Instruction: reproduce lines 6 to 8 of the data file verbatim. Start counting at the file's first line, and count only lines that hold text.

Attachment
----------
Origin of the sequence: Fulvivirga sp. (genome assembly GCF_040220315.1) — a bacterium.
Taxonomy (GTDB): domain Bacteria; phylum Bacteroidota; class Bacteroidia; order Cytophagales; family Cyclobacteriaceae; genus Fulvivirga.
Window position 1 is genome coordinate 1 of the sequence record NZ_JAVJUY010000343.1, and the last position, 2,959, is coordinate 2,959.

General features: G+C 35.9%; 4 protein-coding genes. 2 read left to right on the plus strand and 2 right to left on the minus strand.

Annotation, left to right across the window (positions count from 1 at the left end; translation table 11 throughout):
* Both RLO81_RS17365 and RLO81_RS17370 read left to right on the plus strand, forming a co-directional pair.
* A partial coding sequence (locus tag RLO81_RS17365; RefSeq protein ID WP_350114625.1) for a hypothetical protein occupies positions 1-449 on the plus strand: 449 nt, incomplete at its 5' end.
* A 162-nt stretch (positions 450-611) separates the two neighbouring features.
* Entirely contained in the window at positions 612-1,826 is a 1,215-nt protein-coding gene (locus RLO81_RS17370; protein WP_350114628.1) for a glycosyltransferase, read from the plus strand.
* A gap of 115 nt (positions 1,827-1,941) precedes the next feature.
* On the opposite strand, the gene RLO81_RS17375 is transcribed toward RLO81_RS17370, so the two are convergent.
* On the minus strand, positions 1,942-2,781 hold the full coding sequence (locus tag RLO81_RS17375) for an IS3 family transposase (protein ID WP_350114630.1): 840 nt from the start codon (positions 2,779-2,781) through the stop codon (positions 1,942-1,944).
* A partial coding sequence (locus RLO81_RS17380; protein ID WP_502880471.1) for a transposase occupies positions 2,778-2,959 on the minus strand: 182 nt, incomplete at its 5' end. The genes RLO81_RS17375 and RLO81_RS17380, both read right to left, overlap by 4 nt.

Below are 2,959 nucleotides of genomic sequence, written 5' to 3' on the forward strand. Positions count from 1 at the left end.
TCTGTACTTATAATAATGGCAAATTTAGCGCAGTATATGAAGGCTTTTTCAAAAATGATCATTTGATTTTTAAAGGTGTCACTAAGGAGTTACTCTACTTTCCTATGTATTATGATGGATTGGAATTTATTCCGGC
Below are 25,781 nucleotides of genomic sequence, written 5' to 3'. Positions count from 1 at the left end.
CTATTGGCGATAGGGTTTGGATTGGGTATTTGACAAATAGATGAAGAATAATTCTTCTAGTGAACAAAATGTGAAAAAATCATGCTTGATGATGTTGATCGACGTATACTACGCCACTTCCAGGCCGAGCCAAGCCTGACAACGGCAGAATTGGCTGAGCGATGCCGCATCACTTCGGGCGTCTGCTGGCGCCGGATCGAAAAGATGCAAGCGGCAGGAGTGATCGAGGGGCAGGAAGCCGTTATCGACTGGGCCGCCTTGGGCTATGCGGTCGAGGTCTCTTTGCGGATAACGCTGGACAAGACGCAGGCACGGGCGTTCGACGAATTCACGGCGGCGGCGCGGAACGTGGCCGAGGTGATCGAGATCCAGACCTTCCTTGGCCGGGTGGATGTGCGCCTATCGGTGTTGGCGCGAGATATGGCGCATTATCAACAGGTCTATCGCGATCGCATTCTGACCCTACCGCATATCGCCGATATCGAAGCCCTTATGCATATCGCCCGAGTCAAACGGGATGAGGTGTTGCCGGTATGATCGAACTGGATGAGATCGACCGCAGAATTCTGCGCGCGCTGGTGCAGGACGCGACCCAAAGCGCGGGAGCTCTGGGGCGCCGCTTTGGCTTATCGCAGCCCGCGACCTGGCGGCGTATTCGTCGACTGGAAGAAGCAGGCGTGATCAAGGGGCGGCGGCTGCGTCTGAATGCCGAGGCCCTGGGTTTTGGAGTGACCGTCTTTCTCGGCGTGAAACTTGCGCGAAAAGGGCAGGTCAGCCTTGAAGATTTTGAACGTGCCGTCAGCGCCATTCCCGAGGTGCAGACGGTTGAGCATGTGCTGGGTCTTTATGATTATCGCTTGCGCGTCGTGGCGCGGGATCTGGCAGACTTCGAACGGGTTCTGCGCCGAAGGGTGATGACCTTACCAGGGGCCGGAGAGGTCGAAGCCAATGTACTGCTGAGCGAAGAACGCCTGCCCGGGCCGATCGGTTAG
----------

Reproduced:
* Both RLO81_RS17365 and RLO81_RS17370 read left to right on the plus strand, forming a co-directional pair.
* A partial coding sequence (locus tag RLO81_RS17365; RefSeq protein ID WP_350114625.1) for a hypothetical protein occupies positions 1-449 on the plus strand: 449 nt, incomplete at its 5' end.
* A 162-nt stretch (positions 450-611) separates the two neighbouring features.